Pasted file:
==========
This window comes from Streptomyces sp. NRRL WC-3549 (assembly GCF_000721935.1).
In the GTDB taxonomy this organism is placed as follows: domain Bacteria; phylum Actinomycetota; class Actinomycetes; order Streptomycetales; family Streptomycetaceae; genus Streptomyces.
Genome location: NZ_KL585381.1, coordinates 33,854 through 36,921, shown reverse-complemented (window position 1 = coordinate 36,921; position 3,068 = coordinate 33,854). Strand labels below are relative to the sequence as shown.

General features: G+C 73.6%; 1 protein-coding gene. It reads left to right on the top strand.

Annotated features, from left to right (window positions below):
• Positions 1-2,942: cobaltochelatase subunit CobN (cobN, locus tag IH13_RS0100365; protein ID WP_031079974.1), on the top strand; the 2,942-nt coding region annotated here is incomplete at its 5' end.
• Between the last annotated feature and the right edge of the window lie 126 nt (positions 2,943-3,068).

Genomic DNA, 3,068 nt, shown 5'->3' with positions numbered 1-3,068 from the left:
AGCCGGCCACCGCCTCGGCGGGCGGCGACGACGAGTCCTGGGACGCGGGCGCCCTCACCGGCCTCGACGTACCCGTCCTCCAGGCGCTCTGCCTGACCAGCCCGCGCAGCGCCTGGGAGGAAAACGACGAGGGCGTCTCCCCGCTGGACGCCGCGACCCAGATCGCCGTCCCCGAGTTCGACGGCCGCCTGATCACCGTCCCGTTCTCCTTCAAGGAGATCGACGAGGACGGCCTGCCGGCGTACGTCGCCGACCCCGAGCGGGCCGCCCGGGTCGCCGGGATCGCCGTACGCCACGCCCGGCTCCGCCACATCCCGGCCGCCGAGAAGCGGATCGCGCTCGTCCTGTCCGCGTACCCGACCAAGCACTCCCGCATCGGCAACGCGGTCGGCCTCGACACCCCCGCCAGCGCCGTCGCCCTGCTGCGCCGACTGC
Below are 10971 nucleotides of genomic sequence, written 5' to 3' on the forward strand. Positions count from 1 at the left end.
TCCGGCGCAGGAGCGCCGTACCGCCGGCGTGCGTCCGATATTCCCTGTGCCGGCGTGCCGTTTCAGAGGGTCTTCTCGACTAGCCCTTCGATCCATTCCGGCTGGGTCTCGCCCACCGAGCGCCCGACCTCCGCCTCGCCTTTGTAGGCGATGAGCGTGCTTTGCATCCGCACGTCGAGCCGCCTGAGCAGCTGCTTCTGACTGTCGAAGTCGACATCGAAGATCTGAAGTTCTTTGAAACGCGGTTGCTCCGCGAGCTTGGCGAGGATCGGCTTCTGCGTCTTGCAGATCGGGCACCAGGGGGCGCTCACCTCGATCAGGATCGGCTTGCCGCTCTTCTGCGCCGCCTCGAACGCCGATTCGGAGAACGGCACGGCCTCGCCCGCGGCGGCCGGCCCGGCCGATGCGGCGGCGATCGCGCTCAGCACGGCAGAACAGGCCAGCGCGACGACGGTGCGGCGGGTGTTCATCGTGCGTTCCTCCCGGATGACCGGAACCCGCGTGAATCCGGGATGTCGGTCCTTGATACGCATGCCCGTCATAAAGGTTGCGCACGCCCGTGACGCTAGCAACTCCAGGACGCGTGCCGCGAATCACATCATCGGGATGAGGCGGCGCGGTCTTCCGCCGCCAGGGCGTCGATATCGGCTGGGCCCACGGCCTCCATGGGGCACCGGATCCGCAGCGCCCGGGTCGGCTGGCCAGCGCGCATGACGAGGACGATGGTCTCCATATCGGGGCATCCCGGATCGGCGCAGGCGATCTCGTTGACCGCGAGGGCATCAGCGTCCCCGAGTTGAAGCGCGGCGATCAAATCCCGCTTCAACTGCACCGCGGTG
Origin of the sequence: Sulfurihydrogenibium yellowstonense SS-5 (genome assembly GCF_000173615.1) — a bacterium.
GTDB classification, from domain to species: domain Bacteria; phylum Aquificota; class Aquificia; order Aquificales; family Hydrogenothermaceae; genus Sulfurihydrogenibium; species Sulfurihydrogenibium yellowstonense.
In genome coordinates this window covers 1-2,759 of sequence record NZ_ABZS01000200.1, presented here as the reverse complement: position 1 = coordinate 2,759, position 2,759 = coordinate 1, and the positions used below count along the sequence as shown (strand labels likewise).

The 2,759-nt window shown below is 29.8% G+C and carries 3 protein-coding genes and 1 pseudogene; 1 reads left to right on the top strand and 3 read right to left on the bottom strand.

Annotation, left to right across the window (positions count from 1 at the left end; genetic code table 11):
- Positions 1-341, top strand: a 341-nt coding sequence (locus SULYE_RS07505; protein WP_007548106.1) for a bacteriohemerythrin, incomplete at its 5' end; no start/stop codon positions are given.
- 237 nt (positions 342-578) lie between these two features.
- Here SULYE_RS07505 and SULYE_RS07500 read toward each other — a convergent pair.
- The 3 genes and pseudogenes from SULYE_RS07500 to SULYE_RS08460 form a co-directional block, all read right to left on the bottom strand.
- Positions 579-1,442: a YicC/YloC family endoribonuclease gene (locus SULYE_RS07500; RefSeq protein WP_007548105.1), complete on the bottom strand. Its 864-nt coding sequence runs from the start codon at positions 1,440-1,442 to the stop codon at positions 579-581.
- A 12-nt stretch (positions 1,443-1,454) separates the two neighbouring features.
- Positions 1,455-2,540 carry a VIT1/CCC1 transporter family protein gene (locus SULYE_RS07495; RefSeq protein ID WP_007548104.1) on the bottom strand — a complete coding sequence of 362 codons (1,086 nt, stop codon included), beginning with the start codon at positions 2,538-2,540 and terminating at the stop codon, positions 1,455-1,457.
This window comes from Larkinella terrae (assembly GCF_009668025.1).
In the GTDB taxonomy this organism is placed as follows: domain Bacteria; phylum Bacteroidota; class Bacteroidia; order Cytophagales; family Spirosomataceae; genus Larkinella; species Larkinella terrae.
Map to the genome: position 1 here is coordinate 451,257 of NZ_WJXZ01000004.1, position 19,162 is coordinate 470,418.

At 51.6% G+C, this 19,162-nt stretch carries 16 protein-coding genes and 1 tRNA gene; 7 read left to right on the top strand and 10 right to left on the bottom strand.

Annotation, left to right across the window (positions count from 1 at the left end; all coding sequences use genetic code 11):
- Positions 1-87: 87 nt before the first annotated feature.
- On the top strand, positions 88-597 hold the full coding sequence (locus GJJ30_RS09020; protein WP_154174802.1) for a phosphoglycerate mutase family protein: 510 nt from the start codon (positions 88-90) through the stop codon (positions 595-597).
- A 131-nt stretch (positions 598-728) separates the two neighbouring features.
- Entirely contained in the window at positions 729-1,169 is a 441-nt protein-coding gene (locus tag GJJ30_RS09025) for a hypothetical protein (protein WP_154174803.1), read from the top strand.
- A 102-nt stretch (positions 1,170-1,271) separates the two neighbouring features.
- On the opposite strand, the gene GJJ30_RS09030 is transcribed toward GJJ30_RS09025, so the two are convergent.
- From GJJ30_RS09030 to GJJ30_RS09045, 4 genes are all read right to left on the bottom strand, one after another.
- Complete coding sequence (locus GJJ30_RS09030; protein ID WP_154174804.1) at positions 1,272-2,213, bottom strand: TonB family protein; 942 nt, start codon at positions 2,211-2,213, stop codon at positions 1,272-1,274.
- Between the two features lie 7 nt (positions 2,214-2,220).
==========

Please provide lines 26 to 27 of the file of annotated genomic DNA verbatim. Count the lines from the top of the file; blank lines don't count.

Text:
Map to the genome: position 1 here is coordinate 451,257 of NZ_WJXZ01000004.1, position 19,162 is coordinate 470,418.

At 51.6% G+C, this 19,162-nt stretch carries 16 protein-coding genes and 1 tRNA gene; 7 read left to right on the top strand and 10 right to left on the bottom strand.